Felony degrees and maximum penalties in St. Johns County Drug Crimes Cases are based primarily on two main factors: The type of drug a person is caught with and the amount of the drug. For example, a person accused of having 15 grams of meth is looking at a trafficking charge and years behind bars. If someone is caught with the same amount of marijuana, the crime is a misdemeanor and prison time is not even possible. Our St. Johns County Drug Crimes attorney knows the details of Florida’s drug laws and can help lay out the potential penalties and investigate the case fully to help you or your loved one know determine the best course of action going forward.

If you or a loved one needs a criminal defense attorney in Jacksonville or the surrounding area, call The Mussallem Law Firm at (904) 365-5200 for a FREE CONSULTATION. Our St. Johns County Drug Crimes Attorney, Victoria “Tori” Mussallem, is available 24 hours a day, 7 days a week.

Clay County police arrested 35 people and were seeking more than a dozen more, predominantly on charges of selling drugs that date back to February. Police began the months-long investigation looking into people selling prescription drugs, but ended up expanding the probe to other controlled substances, including marijuana and cocaine, according to a report on News4Jax. Twenty-nine people were arrested on Clay County Drug Charges for selling narcotics, and six more were picked up on other charges when police executed the warrants on the intended targets, the television station reported. There were outstanding warrants for about a dozen people following the sweep of arrests last month.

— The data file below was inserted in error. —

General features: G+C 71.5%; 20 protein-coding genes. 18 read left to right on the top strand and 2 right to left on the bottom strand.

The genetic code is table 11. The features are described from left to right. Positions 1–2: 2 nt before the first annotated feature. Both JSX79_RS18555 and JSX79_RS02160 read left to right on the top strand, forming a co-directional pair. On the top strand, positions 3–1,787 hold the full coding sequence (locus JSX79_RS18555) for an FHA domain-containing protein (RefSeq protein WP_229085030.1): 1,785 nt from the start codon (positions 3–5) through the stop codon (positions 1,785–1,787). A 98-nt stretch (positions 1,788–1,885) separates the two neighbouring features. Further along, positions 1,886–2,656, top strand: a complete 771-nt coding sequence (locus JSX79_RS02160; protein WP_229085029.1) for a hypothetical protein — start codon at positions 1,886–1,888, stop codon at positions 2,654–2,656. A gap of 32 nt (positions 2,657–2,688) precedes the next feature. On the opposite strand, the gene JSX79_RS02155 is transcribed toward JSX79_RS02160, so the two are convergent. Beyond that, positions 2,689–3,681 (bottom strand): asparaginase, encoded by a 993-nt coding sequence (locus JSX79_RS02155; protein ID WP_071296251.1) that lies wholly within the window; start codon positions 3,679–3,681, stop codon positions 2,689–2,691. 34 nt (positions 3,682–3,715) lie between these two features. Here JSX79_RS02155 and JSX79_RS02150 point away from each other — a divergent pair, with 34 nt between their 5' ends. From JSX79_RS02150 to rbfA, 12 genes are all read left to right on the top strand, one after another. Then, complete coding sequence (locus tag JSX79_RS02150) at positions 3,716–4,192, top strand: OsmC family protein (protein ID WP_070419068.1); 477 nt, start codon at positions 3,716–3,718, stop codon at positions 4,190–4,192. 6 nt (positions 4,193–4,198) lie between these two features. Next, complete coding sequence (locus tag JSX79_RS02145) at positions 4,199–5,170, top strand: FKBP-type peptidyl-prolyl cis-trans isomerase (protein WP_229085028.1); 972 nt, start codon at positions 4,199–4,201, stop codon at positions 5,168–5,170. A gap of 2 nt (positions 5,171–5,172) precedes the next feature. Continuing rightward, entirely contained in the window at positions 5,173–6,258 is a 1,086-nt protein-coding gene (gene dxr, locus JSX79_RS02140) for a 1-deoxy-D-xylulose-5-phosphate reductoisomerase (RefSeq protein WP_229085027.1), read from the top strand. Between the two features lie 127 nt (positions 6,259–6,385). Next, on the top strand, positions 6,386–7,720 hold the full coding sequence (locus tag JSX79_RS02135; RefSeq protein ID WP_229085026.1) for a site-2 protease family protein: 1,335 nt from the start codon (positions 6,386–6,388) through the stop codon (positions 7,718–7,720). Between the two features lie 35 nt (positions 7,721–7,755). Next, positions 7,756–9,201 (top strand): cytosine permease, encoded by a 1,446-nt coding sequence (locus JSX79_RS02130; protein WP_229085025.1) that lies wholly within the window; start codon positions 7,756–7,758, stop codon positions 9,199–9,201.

When a person is accused of selling a controlled substance in a Clay County Drug Case, the charge is a felony. The degree of felony and the maximum penalty are based primarily on two factors: the amount of the drug the defendant is arrested with and the type of drug he or she is accused of selling. For example, charges related to prescription drugs carry much more severe penalties than those involving marijuana. For example, drug trafficking charges involving prescription pills such as hydrocodone begin at 14 grams – just a handful of pills. Trafficking charges for marijuana do not begin until the person is accused of having 25 pounds of the drug. Drug trafficking charges are first-degree felonies, with varying minimum mandatory sentences that apply based on the amount of the drug included in the charge.

There are other factors that can determine the felony degree and potential punishment in a Clay County Drug Crimes Case. For example, there are enhanced penalties for selling or delivering drugs within 1,000 feet of a school, church or child care facility. Several of the cases in this Clay County Drug Crimes sweep have upgraded charges, and that increase is typically one felony degree. For example, sale or distribution of marijuana is normally a third-degree felony punishable by up to five years in state prison. However, if the transaction is completed within 1,000 feet of a school or other area listed above, the charge becomes a second-degree felony. Second-degree felonies have a maximum sentence of 15 years in prison – a significant difference for the defendant. Our Clay County Drug Crimes Attorney has represented people on all types of drug charges – from possession to trafficking involving all types of controlled substances. Our Clay County Criminal Defense Attorney knows what police must show to prove a sale and will thoroughly investigate the case against you or your loved one.

If you or a loved one needs a criminal defense attorney in Jacksonville or the surrounding area, call The Mussallem Law Firm at (904) 365-5200 for a FREE CONSULTATION. Our Clay County Drug Crimes Attorney, Victoria “Tori” Mussallem, is available 24 hours a day, 7 days a week.